Tomizawa Middle School
gThe number of Japanese students who want to study abroad is on the decrease.h
I read this in a newspaper the other day. I think the reason is the introverted Japanese youth of today. They are not interested in foreign countries, and they think to go abroad is troublesome.
Like them I thought it would be troublesome at first. But I had a chance to go to Vancouver in Canada to study English. I wanted to better my English. I didnft expect hardship. I thought it would be easy. So I went to Vancouver this spring.
During my stay in Vancouver I went into a shop to buy some doughnuts. However, at the register I couldnft catch what the clerk said. I was shocked. I had confidence because I had learned English for a long time. I wanted to say, gPlease say it againh, or gplease speak more slowlyh. But I didnft have the courage to ask. In Japan, clerks are usually very kind to customers from foreign countries when they are taking in what is going on around them. I hoped the clerk would speak slowly again so I could understand. But, she didnft seem to care. On the contrary, she seemed to want me to hurry up. So, because of the atmosphere of the place, I was afraid to say anything.
When I went to my school in Vancouver, I told this problem to my teacher. She said, gDonft worry about such a little thing. You wonft get anywhere if you do.h
Thatfs it! If you go abroad with Japanese way of thinking and common sense, it might be very hard for you to be accepted there. The way of thinking in Japan is different to other countriesf. But letting that defeat you will get you nowhere. You need to rise to the challenge. No one will help you. Rising above the difficulties of living and studying in a foreign country is the real purpose of going abroad and should be your goal. I think there is no point in just mastering the language. So I decided to stay positive during my stay in Canada.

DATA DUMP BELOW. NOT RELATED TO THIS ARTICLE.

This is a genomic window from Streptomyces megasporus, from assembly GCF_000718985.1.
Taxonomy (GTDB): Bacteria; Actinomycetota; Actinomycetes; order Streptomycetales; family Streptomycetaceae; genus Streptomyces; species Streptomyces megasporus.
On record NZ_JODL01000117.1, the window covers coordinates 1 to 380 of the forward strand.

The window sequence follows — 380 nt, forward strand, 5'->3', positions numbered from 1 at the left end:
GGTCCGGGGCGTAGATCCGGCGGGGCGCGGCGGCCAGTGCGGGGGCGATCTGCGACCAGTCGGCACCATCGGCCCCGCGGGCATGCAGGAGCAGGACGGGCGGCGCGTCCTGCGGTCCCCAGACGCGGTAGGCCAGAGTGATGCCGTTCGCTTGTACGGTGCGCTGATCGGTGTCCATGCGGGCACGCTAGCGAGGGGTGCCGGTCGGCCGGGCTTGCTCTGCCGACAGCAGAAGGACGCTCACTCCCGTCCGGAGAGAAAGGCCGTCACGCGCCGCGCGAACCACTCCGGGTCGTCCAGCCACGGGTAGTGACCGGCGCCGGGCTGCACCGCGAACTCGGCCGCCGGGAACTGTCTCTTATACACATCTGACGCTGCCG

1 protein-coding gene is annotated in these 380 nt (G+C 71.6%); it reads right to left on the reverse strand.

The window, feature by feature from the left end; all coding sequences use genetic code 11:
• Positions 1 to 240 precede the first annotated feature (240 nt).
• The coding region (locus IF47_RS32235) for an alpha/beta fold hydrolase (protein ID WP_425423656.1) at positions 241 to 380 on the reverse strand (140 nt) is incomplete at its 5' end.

My next chance to challenge myself came soon. I was in another shop a few days later. The clerk gave me a drink that was not the size I had ordered. I gathered all my courage and pointed this out. It was something I had never done until then. The clerk listened politely and corrected the mistake courteously. I was so glad. I felt like a new person. I learned that there are things more important to living in foreign countries than gaining skill in English. These things are to gAct!h and to gKeep a brave hearth. If you take action, you take control of your future. I learned this through my experience in Vancouver.
To grow you need to step out of your comfort zone. You have to always have curiosity and to try new things. Therefs no need to wait till after you are abroad to do this. You can start now. Here. You can do it in Japan.
As for me, Ifm going to continue to study foreign countries and cultures, and work hard on my English. My goal is to communicate with people from all over the world, and be someone who faces any and all hardships unflinchingly. Itfs my dream to promote international study, international exchange, and international harmony.
(3-34 Speech in 64th Contest, 2012)
(C)JNSA FUND/the Yomiuri Shimbun
All of the speeches are copyrighted material of JNSA FUND and The Yomiuri Shimbun, and are protected by the Japanese copyright law.